Continued modifications to coatings systems to make them VOC-compliant have raised questions regarding their long-term durability. This has led to more accelerated performance testing in the laboratory. Concerns over wet insulation and reduced R-values have lead to the extensive moisture testing during inspection projects.
What specific products or processes make KTA unique?
The KTA CAPP System, our proprietary maintenance painting management system, is unique. All of our services are also governed by a corporate quality management system with detailed operating procedures at every level, and we provide a broad range of consulting, testing and inspection services in our protective coatings and welding specialties. We also have an environmental safety and health group consisting of certified industrial hygienists, certified safety professionals and technicians to address environmental protection, mold and worker safety compliance.
Where’s the Savings?
There wasn’t anything particularly complicated behind Wendy’s franchisee Raul Dominguez’s decision to implement an energy management system in his Miami chain of six quick-service burger restaurants. He simply wanted to reduce utility expenses.
“Our costs were skyrocketing because of high fuel costs,” said Dominguez, whose Florida territory also includes another six Wendy’s units in Orlando. “I wanted to save money on electric bills, plain and simple.”
In 2007, Dominguez retained Arlington, Va.-based GridPoint to identify the restaurant’s biggest energy draws and install an energy management system to tighten the controls and halt over-consumption. The project launched with a pilot site in Miami. But the savings didn’t stop there. Although the original battle plan was to see how the pilot store performed for an extended period of time, the initial proof-of-concept went so well that Dominguez installed the GridPoint system in his remaining five Miami-market Wendy’s units in early 2008.
The GridPoint system is actually an energy management and submeter system. It controls HVAC, lighting and refrigeration, monitors the total energy load in the units and essentially acts as the central nervous system for the store. A typical location, whether restaurant or retail store, has a meter that measures electricity and gas usage but is incapable of identifying the biggest energy hogs. In the GridPoint EMS, a submeter augments the traditional meter and allows detailed visibility of energy eaters, whether HVAC, lighting or even broilers.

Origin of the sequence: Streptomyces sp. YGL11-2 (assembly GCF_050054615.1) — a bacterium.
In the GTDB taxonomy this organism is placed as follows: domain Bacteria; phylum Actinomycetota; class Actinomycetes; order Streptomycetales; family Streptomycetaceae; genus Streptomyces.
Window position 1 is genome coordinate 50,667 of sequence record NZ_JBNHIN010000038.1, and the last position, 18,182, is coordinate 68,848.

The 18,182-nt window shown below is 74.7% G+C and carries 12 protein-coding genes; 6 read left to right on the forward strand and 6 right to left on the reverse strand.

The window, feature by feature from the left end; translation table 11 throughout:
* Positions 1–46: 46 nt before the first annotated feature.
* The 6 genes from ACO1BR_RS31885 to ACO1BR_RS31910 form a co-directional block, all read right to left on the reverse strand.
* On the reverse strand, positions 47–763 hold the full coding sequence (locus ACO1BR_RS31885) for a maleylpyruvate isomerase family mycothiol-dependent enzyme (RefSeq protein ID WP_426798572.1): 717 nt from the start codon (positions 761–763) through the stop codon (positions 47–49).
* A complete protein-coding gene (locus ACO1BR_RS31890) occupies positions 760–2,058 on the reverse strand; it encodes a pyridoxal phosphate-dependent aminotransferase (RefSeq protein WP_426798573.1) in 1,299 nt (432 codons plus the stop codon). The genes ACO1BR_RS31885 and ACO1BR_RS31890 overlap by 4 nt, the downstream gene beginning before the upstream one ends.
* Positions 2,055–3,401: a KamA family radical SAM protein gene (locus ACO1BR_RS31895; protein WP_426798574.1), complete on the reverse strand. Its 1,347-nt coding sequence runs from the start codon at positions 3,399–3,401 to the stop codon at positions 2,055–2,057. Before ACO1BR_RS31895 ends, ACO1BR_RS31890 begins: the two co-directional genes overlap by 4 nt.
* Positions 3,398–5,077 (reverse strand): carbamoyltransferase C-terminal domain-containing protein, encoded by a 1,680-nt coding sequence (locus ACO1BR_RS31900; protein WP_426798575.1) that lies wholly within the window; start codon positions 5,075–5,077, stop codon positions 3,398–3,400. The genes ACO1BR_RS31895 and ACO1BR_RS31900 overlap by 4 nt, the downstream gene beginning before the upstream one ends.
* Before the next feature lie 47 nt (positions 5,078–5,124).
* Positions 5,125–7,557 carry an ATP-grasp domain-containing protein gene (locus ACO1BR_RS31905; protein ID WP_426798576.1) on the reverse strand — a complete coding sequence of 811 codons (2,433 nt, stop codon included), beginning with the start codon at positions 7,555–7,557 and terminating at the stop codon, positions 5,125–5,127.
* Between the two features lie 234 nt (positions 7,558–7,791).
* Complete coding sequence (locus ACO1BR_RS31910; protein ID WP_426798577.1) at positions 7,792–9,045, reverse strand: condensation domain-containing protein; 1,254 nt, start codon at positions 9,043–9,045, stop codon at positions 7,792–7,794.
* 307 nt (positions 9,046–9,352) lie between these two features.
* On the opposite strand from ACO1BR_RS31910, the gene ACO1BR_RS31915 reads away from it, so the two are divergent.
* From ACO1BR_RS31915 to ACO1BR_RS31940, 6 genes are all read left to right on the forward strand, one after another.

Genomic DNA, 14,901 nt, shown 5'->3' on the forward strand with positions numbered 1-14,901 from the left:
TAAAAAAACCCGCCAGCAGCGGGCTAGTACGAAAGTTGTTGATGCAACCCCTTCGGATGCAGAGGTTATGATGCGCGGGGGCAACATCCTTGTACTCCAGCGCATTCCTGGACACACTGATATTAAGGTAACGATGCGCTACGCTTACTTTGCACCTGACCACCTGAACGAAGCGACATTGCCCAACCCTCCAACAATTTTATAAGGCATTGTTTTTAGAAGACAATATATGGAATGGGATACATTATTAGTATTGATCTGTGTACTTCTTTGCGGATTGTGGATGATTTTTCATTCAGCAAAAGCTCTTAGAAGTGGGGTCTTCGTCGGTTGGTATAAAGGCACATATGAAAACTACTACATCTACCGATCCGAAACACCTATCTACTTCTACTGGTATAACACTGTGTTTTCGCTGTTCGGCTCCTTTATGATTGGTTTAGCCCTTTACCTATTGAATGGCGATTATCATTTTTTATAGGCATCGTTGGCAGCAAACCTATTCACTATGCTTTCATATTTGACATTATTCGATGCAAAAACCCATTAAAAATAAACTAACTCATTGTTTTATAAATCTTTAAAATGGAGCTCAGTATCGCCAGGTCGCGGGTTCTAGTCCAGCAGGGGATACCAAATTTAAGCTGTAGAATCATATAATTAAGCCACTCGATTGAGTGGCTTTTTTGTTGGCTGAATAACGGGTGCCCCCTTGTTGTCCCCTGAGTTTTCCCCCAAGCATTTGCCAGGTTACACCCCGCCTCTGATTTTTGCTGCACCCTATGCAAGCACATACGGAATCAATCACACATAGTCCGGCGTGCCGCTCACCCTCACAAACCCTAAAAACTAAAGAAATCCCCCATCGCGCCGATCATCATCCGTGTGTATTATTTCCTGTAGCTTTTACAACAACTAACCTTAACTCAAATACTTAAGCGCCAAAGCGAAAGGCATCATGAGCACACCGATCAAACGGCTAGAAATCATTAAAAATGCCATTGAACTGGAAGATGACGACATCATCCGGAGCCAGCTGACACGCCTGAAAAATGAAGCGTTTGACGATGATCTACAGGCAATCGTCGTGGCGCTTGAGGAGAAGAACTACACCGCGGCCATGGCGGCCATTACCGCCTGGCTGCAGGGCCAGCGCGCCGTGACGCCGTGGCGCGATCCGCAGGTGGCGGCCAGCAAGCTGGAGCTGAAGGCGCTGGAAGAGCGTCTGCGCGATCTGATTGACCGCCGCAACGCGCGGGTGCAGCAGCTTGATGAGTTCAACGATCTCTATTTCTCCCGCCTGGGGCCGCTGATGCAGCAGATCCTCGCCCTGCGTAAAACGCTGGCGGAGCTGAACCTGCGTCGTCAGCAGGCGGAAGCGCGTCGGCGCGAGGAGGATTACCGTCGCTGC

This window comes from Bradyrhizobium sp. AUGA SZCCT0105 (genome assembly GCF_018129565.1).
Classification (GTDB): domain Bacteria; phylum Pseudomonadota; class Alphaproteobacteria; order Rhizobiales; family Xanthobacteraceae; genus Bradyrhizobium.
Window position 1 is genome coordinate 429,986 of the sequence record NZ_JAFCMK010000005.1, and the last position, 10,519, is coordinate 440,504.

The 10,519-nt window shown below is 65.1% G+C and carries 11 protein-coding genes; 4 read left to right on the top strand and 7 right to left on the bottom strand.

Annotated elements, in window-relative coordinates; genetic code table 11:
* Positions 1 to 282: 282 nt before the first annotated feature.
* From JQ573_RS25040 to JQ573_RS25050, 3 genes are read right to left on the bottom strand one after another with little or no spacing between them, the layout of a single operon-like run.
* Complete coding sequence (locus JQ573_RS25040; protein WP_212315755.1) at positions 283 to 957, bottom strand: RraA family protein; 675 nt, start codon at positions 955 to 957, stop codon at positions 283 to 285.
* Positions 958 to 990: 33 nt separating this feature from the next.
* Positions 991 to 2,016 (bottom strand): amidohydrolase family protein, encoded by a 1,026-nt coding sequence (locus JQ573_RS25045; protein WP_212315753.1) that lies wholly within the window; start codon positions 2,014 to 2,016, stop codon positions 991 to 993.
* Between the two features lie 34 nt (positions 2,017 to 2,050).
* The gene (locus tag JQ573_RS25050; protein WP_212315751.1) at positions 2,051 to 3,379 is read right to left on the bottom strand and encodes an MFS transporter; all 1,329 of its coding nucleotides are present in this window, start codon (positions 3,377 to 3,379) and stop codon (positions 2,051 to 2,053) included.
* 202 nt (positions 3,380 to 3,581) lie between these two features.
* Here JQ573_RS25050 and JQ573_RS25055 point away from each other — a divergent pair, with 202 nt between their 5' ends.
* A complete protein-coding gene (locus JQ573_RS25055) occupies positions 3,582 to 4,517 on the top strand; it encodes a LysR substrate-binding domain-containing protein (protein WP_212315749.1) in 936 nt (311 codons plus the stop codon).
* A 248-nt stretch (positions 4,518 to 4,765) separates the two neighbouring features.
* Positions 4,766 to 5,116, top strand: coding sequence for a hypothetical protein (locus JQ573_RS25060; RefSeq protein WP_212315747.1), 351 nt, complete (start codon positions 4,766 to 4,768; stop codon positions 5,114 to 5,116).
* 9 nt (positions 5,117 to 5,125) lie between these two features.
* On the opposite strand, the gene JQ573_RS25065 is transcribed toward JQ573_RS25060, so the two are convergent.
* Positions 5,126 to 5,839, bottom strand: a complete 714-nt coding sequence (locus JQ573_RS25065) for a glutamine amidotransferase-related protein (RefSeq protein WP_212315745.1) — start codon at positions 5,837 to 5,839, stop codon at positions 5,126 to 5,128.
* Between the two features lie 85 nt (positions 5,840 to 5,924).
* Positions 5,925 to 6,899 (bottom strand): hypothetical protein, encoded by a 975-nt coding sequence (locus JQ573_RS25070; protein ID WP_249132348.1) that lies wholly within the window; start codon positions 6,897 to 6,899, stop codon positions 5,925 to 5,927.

“The submeter will tell us on a granular level how much energy is being used,” explained Michael Donohue, executive VP sales for GridPoint. “And we don’t restrict our visibility to the HVAC system, as we also likely want to monitor lighting usage, which can be interior lighting, exterior lighting, office and backroom lighting and signage.”
The other hardware component to the system is a control that removes energy command from employees to the owner or central decision-maker. The control in the Wendy’s units allows Dominguez to decide what the restaurants’ set points are for temperature and lighting and maintain those set points without employee interference.
The accompanying EMS software enables proper analyses for energy usage. The EMS installation in Dominguez’s six Miami restaurants revealed the biggest energy users as, not surprisingly, the HVAC and refrigeration systems.
“And that is where we have seen the biggest savings,” Dominguez said. Since the 2008 rollout, energy costs have been reduced between 10% and 15% — from a monthly cost of about $5,000 per month per site to less than $4,500 per month per site.
An added advantage of the system has been a reduction in food spoilage. As part of the GridPoint system, Dominguez receives an e-mail if a refrigerator is not operating at the correct temperature, promoting quick reaction and enhanced food safety.
Looking ahead, Dominguez said he plans to roll out the GridPoint system to his six Orlando Wendy’s units, and he is implementing additional energy-saving strategies.
“Over the past year, we have replaced every fluorescent light bulb in every restaurant with incandescent,” Dominguez said. “And we are looking at on-demand water heaters to further save energy and cut costs.”